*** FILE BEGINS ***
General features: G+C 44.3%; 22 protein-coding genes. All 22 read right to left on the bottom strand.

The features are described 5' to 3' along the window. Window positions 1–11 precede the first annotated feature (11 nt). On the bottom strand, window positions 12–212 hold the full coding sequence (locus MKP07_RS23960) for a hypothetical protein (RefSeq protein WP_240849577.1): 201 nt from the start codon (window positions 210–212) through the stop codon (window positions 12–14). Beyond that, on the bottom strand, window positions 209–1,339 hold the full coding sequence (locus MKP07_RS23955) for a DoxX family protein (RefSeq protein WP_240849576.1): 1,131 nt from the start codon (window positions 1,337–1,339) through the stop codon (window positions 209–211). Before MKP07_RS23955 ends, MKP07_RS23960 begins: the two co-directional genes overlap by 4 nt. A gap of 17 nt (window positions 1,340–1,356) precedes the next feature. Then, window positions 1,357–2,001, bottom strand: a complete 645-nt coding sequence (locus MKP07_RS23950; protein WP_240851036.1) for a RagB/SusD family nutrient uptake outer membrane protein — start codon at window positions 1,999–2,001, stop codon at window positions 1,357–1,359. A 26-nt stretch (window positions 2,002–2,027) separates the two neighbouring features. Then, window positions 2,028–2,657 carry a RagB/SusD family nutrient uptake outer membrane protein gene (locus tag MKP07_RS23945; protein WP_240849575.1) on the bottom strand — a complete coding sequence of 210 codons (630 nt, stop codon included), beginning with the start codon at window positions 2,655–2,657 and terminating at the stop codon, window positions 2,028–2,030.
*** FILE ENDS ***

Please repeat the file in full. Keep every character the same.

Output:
General features: G+C 44.3%; 22 protein-coding genes. All 22 read right to left on the bottom strand.

The features are described 5' to 3' along the window. Window positions 1–11 precede the first annotated feature (11 nt). On the bottom strand, window positions 12–212 hold the full coding sequence (locus MKP07_RS23960) for a hypothetical protein (RefSeq protein WP_240849577.1): 201 nt from the start codon (window positions 210–212) through the stop codon (window positions 12–14). Beyond that, on the bottom strand, window positions 209–1,339 hold the full coding sequence (locus MKP07_RS23955) for a DoxX family protein (RefSeq protein WP_240849576.1): 1,131 nt from the start codon (window positions 1,337–1,339) through the stop codon (window positions 209–211). Before MKP07_RS23955 ends, MKP07_RS23960 begins: the two co-directional genes overlap by 4 nt. A gap of 17 nt (window positions 1,340–1,356) precedes the next feature. Then, window positions 1,357–2,001, bottom strand: a complete 645-nt coding sequence (locus MKP07_RS23950; protein WP_240851036.1) for a RagB/SusD family nutrient uptake outer membrane protein — start codon at window positions 1,999–2,001, stop codon at window positions 1,357–1,359. A 26-nt stretch (window positions 2,002–2,027) separates the two neighbouring features. Then, window positions 2,028–2,657 carry a RagB/SusD family nutrient uptake outer membrane protein gene (locus tag MKP07_RS23945; protein WP_240849575.1) on the bottom strand — a complete coding sequence of 210 codons (630 nt, stop codon included), beginning with the start codon at window positions 2,655–2,657 and terminating at the stop codon, window positions 2,028–2,030.